Investing in social value

Last night, the TSIC team attended the All Party Parliamentary Group on Social Enterprise (APPG) where discussion centred on the new Public Services (Social Value) Act 2012 (PSSA).  The Act requires public bodies such as local authorities, NHS bodies, housing authorities and government departments to consider how they could use public service contracts to improve the economic, social and environmental well-being of communities.

 The PSSA reflects the growing support for the idea of “social value” in commissioning.  This outcomes based approach requires public commissioners to look beyond the price value of each contract and to ask what other social, environment or economic benefits a contract could bring over and above the purchasing of services.  While the PSSA will require a fundamental shift away from the risk averse environment in which many commissioners now operate, it is encouraging to see some public bodies already experimenting with this new approach.  For example last year Camden Council and East Sussex County Council used an outcomes based approach to commission mental health and health, social care and well being services respectively.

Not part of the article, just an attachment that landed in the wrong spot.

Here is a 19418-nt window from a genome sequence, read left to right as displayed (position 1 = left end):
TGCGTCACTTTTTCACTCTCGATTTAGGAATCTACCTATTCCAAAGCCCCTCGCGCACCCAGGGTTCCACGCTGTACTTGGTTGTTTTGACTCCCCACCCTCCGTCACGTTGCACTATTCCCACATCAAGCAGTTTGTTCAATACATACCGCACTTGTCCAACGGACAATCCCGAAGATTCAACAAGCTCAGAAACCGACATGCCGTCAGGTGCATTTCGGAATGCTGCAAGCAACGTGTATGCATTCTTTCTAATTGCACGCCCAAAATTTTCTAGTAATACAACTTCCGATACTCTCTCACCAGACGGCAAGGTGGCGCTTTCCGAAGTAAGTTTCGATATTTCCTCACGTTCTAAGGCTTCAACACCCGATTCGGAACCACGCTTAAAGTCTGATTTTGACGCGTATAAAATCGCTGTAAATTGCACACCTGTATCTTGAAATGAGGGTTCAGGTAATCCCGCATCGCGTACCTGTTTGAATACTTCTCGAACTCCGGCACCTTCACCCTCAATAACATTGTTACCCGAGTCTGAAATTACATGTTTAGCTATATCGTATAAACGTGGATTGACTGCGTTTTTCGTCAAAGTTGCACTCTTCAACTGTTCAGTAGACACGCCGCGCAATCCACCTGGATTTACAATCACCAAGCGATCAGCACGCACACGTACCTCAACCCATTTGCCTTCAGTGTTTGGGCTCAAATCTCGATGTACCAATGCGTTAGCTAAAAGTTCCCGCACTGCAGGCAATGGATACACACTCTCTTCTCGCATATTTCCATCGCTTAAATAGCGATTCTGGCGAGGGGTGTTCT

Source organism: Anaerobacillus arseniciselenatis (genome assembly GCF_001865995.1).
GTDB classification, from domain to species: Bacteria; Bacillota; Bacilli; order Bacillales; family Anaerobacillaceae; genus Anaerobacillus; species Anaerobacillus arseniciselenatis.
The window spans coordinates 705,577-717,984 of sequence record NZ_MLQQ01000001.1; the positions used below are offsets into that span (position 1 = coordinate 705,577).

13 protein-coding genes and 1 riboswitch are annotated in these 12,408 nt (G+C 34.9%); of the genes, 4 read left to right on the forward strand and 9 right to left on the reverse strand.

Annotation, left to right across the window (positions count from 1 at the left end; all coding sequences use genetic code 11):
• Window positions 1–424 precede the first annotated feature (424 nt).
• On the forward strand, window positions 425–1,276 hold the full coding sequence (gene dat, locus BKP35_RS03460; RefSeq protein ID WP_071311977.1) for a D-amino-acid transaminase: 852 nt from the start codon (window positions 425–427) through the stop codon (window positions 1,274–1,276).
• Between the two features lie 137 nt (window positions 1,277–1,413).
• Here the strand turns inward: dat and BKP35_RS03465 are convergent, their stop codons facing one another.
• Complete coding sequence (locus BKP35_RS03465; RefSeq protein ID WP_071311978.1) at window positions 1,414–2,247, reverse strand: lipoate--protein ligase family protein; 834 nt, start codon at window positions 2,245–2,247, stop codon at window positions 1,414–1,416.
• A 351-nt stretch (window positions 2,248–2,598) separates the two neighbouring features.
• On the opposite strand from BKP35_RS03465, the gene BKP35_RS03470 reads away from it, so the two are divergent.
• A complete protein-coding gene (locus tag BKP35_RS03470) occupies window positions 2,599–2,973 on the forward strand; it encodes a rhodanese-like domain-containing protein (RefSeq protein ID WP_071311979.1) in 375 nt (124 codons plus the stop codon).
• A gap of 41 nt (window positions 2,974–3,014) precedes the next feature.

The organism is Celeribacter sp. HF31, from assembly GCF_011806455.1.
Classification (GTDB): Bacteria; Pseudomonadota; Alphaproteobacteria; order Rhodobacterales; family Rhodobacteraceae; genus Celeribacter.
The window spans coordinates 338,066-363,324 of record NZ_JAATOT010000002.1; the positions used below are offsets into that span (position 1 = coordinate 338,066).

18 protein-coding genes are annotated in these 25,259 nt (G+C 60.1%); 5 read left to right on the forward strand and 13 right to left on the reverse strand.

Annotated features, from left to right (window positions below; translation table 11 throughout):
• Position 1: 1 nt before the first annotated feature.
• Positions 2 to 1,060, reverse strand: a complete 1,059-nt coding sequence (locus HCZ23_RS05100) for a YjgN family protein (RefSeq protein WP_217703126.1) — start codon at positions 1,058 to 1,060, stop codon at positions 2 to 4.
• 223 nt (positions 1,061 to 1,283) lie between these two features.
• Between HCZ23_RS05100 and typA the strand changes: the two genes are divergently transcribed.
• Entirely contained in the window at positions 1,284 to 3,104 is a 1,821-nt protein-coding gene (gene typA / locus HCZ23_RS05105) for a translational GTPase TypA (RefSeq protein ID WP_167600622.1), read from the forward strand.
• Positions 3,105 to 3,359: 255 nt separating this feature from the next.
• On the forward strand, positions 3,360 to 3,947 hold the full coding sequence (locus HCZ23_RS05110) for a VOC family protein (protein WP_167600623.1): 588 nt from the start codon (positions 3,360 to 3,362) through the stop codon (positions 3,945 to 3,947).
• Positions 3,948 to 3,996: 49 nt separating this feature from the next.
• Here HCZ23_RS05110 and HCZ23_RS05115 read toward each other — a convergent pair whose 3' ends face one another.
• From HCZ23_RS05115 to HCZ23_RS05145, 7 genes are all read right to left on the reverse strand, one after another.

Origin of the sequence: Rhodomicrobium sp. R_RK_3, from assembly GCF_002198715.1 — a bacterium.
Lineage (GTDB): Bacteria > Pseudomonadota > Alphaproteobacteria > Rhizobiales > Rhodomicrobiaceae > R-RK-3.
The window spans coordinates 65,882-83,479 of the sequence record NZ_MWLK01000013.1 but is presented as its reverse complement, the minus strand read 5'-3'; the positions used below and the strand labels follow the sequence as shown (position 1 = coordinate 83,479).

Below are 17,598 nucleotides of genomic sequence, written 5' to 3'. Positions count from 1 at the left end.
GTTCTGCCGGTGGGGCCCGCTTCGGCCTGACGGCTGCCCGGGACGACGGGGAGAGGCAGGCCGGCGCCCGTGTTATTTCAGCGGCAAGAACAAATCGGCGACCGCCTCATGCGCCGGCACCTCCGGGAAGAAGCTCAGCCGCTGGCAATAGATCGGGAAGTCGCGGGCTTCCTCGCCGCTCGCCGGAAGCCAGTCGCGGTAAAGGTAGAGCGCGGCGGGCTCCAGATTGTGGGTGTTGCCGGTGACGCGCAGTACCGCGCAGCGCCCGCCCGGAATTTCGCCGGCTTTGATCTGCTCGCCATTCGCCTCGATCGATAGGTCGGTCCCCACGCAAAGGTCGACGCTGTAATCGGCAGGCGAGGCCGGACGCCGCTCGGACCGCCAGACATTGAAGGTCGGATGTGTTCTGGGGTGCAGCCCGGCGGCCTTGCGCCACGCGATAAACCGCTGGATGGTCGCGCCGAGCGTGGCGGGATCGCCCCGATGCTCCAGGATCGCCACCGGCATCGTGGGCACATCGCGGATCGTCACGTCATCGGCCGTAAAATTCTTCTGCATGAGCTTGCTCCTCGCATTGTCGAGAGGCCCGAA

The enactment of the PSSA, which follows on the coattails of The Open Services White Paper and the Localism Act 2011 signals the Government’s continued desire to support innovative, value driven, community supported services. This is great news for social enterprises and charities who are already motivated by a strong social mission.  Such businesses are already creating social value, for example by providing training and employment to the most vulnerable, creating opportunities for community engagement , improving educational attainment and improving health and nutrition.

As the Minister for Civil Society, Nick Hurd MP noted in his speech to the APPG last night, ensuring contracts deliver on social value is the only way commissioners can precede to ensure that the public gets the “most bang for its buck.”  With annual government spending at £236 billion, it is crucial that this money delivers in every way possible.


Previous Post
Unlikely ideas that have transformed the water sector
Next Post
Why Corporate-Community Partnerships are Essential to Social Innovation